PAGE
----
There at last the sun appeared, followed by the moon and the stars. In their delight animals and

men sang a hymn, and offered the gods blood from their ears and shoulders. Later they thought it

better to shed the blood of victims.'

Honduras. In Honduras, where sun and moon also were worshipped, there is a rather strange

legend of the 'White Woman':

'A white woman of matchless beauty came down from heaven to the town of Cealcoquin. There

she built a palace ornamented with strange figures of men and animals, and placed a stone in the

chief temple with mysterious figures on three of its sides. It was a talisman which she used to

conquer all her enemies.

'Although she remained a virgin, she gave birth to three sons; and when she grew old she divided

her kingdom with them. Then she had her bed carried to the highest part of the palace, and

disappeared into the sky in the form of a beautiful bird..."

This legend has a great resemblance to a myth of the moon, whose three sons might well be the

three visible phases of the moon. Moreover, in Honduras we find myths which are very similar to

those of Mexico.

Nicaragua. The inhabitants of Nicaragua all had the same religion.

The gods of the Niquirans (one of the tribes in Nicaragua) lived in heaven and were immortal. The

two chief deities were Tamagostad and the goddess Zipaltonal, creators of the earth and

everything in it. They lived in the east. With them were Ecalchot, the wind god; the little Ciaga, a

water god, who shared in the creation; Quiateot, the rain god; Misca, god of traders; Chiquinau,

god of the air and the nine winds; and Vizetot, god of famine. After death, souls departed

according to their deserts either to heaven with Tamagostad and Zipaltonal, or under the ground

with Mictanteot (the MictlantecuhtU of Mexico).

Among the underground gods is Masaya, the goddess of volcanoes, to whom sacrifices were

made after earthquakes by throwing human victims into a crater. She is represented as a

termagant with a black skin, thin hair and sagging breasts but she was consulted for her oracles

which were highly esteemed.

There is every reason to think that Mexican influences were important in developing the early

religious customs of this country.

Haiti. Totemism seems not to have existed among the Tainos of Haiti. All we find are some Zemis

or idols, which are representations of individual protecting spirits, similar to the Mexican nahuals.

These idols, considered as gods, were invoked for the conquest of enemies or the ripening of the


These supernatural beings revealed themselves to the Indian after a fast of six or seven days.

The Tainos had a god in heaven named Joca-huva, son of the goddess Atabei (these deities were

not represented in images), and then Guabancex, the goddess of storms, winds and water, whose

idol was made of stone; by her side was her messenger Guantauva, and Coatrischie, a deity who

collects water among the mountains and lets it rush down on the lowlands to damage them.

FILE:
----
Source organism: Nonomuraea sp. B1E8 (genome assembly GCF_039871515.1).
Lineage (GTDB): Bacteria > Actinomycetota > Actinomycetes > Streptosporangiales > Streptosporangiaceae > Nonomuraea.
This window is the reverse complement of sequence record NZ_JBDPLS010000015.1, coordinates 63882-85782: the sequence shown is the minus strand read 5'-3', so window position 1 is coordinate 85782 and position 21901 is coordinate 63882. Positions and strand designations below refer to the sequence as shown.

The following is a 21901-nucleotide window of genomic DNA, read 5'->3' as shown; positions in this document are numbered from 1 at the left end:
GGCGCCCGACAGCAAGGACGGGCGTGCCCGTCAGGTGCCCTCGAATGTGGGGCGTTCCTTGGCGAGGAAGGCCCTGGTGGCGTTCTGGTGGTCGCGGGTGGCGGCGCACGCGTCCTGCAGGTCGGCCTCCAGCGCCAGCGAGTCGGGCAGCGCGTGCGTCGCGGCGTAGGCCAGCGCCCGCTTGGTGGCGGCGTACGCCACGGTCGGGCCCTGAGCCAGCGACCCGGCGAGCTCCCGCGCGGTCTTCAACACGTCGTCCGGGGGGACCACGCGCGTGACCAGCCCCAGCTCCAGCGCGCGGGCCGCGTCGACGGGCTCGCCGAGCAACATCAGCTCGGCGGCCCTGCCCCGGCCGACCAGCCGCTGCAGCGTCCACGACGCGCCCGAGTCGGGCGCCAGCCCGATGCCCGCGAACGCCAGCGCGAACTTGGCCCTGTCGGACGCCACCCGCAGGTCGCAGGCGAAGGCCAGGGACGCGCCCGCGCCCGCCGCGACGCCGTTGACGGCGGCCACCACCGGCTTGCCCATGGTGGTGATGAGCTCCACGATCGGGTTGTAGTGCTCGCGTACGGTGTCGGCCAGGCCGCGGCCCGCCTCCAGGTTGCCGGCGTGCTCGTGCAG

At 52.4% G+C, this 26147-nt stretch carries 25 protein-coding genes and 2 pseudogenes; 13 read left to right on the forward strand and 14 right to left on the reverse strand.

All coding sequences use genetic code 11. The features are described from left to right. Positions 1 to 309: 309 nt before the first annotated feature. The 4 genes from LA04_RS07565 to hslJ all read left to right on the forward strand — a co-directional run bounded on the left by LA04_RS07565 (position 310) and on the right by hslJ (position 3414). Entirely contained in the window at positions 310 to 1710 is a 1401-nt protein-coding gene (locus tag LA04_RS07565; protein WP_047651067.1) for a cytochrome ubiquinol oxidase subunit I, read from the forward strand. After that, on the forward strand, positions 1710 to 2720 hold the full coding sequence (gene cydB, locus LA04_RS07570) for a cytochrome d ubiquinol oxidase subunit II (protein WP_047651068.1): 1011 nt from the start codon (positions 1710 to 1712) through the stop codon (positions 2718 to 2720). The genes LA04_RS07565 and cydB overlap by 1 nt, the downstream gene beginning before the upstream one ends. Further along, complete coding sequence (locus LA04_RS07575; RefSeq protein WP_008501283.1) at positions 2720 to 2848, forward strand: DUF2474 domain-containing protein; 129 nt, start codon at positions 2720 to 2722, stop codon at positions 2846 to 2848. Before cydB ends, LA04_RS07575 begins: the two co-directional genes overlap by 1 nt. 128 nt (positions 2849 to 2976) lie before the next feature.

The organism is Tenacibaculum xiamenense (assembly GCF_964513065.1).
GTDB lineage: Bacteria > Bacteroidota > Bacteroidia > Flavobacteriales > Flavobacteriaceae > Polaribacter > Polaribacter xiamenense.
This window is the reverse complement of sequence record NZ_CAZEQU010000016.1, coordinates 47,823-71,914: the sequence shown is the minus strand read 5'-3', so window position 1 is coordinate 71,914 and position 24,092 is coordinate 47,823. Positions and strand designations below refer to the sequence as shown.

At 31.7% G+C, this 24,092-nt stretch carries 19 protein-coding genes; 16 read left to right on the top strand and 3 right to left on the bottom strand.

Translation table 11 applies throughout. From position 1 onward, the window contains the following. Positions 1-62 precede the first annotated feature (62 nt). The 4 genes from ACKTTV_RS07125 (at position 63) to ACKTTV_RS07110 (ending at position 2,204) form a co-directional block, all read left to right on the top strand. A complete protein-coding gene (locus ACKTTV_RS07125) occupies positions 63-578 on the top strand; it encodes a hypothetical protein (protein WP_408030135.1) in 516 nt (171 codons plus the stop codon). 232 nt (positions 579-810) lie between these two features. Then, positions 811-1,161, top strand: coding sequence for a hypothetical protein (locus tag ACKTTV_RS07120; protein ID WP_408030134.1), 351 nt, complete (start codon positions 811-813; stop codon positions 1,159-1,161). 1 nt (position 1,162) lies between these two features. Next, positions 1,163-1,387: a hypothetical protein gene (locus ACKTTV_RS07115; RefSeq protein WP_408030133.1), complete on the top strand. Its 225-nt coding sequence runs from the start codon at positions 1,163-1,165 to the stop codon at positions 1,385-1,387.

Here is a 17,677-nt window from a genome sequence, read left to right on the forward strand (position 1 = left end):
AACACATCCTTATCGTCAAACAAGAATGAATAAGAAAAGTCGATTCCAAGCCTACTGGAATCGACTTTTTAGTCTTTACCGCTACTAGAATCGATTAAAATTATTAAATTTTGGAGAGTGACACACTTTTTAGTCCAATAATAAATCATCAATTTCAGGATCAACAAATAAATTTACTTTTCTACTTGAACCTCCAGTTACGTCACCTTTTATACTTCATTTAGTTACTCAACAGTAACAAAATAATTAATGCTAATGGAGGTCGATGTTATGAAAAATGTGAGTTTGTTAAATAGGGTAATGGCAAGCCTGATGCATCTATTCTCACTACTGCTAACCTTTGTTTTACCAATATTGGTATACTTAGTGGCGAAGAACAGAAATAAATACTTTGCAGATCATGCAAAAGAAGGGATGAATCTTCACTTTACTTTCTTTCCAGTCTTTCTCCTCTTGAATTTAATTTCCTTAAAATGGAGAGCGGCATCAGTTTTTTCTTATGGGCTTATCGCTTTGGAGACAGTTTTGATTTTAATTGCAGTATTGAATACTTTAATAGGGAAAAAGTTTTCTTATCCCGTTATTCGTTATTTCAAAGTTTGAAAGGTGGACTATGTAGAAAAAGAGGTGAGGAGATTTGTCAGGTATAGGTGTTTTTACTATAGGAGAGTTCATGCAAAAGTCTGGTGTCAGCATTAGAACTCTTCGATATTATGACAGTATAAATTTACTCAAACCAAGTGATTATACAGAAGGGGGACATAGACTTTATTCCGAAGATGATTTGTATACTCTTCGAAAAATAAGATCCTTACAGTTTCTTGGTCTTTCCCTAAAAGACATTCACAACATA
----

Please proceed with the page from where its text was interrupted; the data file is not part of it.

Beside these gods the people of Haiti thought the world was peopled with souls of the dead or

opita, who were gathered together in an island named Coaibai and went out only at night.

Anyone who met an opita and tried to fight it was bound to die.

The myths of the Tainos of Haiti relate the creation of the world and the origin of the female sex,

after a flood in which all the women were drowned and all the men changed into trees.


THE CHIBCHAS OF CUNDINAMARCA. The inhabitants of central Colombia worshipped

especially a great solar god, Bochica, creator of civilisation and all the arts. In a myth he is

described as fighting with a demon named Chibchacum who after being defeated was forced as a

punishment to support the earth on his shoulder. When Chibchacum changes his burden to the

other shoulder there are earthquakes.

The myth of Bochica contains the story of a great flood:

'Long ago the people of the Cundinamarca plateau at Bogota lived as pure savages, without laws,

agriculture or religion. One day there appeared an old man with a long thick beard, by name

Bochica who belonged to a race different from that of the Chibchas. He taught the savages how to

build huts and how to live together in society.

'His wife who was very beautiful and named Chia appeared after him, but she was wicked and

enjoyed thwarting her husband's efforts at civilising. As she could not overcome Bochica's power

she managed by her magical means that the river Funzha should rise, overflow and cover the

whole plain. Many of the Indians died, and only a few managed to escape to the summits of the

neighboring mountains. Bochica was very angry, and exiled Chia from earth to the sky, where she

became the moon given the task of lighting the nights. He then cleft the mountains which closed

the valleys of the Magdalena from Cauca to Tequendama, so that

the water might flow out. The Indians who had escaped the flood then returned to the Bogota

Valley, where they built towns. Lake Guatavita still remains to prove this local deluge.

'Bochica gave them laws, taught them to cultivate the land, instituted the worship of the sun with

periodical festivals, sacrifices, and pilgrimages. He then divided the power among two chiefs, and